Programming xmega with usbasp & avrdude

Few days ago I got package from Helsinki Hacklab. Some generic component stuff and a couple Atmel xmegas and breakout boards for them.IMG_8517 Nice bit more powerful MCU’s than normal atmegas & attinys, but they eat only up to 3.3v, so better not to kill them with 5V logic. Luckily most 5v logics detect 3.3v as high, and their higher output can be lowered with resistor divider. Programing these xmegas also differ from their li’l brothers. Xmegas use  PDI, which is kind of two wire system, constant clock signal and data I/O. I did not have expensive atmel programmer, so I improvised cheap ~2€ programmer using usbasp and avrdude using these patches. Read More …

Unitrex 1200 and lesson

Yesterday I found an old calculator from e-waste center, which caught my attention. At first glance I knew that this was not ordinary VFD or LED display desktop calculator. So I stuffed it into my bag and scurried back to home with my precious find. At home I plugged the calculator into the wall socket, which I probably shouldn’t have done. Of course it did not work. But no worries, what could I could not fix? Read More …

Nixie clock firmware

Firmware for clock is in publishable condition at last. Now all major functions are implemented and no bugs are (yet) found. But there will be likely future versions with slight fixes and features. And yes, it is made with basic, terrible, horrible and not 1337 at all, but  it was easier and I could ask help from friend who have similarly constructed clock. There is also slight chance that I will translate this to avr gcc, but it would be big job, because it have not all functions and stuff. Read More …

Dual buck converter

I had boring day, and was too lazy to do school works, so what else I could do but electronics? For next project I need power supply and due to poor efficiency of linear regulators, I choose to make an another switching regulator.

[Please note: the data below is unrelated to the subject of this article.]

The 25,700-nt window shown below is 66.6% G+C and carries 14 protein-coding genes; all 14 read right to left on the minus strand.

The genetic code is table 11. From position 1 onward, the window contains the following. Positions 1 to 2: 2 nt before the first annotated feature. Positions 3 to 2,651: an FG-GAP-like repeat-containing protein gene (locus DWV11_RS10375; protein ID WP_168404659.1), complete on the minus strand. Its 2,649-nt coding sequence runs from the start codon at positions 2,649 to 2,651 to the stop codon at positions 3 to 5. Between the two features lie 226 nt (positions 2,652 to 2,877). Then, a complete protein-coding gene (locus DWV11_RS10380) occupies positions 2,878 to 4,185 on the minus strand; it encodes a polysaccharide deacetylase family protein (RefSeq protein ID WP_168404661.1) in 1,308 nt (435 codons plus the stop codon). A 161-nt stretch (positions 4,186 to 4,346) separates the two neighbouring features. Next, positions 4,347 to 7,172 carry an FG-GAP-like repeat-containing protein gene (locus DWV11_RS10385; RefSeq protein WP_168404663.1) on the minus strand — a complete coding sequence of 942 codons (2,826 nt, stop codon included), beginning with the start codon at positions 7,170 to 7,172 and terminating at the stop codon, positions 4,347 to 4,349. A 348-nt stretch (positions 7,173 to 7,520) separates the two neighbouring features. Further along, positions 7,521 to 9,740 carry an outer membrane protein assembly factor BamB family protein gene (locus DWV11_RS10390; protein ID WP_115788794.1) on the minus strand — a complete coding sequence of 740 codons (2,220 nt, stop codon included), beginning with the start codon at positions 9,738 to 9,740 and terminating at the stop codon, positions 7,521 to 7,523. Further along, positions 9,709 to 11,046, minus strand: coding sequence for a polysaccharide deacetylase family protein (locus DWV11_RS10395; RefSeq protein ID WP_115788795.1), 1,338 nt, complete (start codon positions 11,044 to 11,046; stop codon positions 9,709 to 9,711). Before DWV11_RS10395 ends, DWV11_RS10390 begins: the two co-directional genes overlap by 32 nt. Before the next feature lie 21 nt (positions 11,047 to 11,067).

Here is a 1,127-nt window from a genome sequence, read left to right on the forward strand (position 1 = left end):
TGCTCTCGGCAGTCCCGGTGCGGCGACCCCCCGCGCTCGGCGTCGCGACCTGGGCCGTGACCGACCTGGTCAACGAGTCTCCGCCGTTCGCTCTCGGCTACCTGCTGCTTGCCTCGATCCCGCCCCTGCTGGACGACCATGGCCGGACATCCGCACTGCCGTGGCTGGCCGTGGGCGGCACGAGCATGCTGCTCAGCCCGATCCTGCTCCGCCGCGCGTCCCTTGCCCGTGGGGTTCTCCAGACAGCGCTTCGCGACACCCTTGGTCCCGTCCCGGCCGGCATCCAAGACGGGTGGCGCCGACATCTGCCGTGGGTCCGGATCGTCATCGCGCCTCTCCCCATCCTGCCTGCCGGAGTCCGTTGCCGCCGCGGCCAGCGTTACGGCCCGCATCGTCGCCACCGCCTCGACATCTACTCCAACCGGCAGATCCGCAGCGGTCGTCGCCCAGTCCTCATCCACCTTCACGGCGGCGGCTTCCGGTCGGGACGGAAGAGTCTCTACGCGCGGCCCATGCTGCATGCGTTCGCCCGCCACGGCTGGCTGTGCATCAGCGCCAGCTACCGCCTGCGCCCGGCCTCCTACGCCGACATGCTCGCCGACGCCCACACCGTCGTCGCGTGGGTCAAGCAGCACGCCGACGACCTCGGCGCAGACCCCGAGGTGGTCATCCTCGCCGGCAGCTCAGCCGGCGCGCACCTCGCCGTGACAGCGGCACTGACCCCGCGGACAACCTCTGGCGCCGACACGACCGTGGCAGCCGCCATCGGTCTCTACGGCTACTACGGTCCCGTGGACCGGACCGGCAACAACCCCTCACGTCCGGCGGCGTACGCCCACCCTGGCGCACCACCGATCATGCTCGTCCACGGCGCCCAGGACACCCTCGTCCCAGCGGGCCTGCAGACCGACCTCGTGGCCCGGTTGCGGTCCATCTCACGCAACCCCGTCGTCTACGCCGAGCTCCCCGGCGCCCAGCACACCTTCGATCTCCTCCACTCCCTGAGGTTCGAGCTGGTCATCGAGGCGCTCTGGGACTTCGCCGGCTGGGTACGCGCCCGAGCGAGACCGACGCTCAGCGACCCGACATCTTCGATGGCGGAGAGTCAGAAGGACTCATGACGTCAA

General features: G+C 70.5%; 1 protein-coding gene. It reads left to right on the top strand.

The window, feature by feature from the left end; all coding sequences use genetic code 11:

IMG_7658And there is the blurry picture. Similar construction to the nixie clock’s power supply, but this time double. Read More …

Nixie-clock update

Itty Bitty Buck converter

Everybody knows old 78xx linear regulators. They are ok for many applications, but are problematic for bigger currents. They drop and regulate voltage smoothly for circuitry, but because all excess voltage are dissipate as heat, they are very inefficient. For my nixie clock I needed efficient little power supply for 5V rail, so I created this little baby:

Look how cute it is!

Read More …

SyncMaster 245b repair

A week ago I found Samsung SyncMaster 245b 24″ LCD monitor from trash. I tested it and it did barely power up. Blue led lighted in power button but nothing else. From the beginning I suspected powersupply, because its most common problem with LCD TVs and monitors. I opened display and started to examine the patient. Read More …

I feel so stupid ಠ_ಠ

Now I know why I2C was not working in my nixie clock. Today I got an arduino nano from helsinki hacklab, and started to troubleshoot my circuit. Oddly RTC worked when I tried it in breadboard, and also in clock’s motherboard, when nothing else were connected. Also noticed that when nixie driverboard was connected, both of the i2c lines had weird resistance to 5v and ground. I once again removed driver board from case and measured. It was ok, of course. I didn’t even tough about cabling <.< Read More …

Crimping connectors and waiting blue smoke

After a full day of work I have the electronics for the clock complete, or so I hope. And not a day without accidents; I spilled some Earl Grey to my Thinkpad T42’s keyboard, and now the m-letter is not working: I had to remap it to dead acute button. Now I need to get 300€ to buy thinkpad X60/x61(my X40 has a dead southbridge and writing with T42 without proper m-letter is very annoying). But back to the project.

Now I have the internals of the clock nearly finished. I fastened a mainboard to the bottom of the case because didn’t find the same L-mounts I used with the nixie control board. I also made a little board for the nixie psu. 

The mainboard is on the left. I originally wanted to install it the same way as control board but decided then screw it up to bottom of the case with spacers because this way it’s much more accessible. I positioned 170v psu to the bottom right corner with it’s own board in order to avoid shorts and interfere. Previously I somehow sorted 170v to 5v and burned all but russian K155ID1 IC’s. Soviet quality ;)

I am still waiting for a new atmega 16 (because the one in board seems to be broken too), and new usbasp programmer.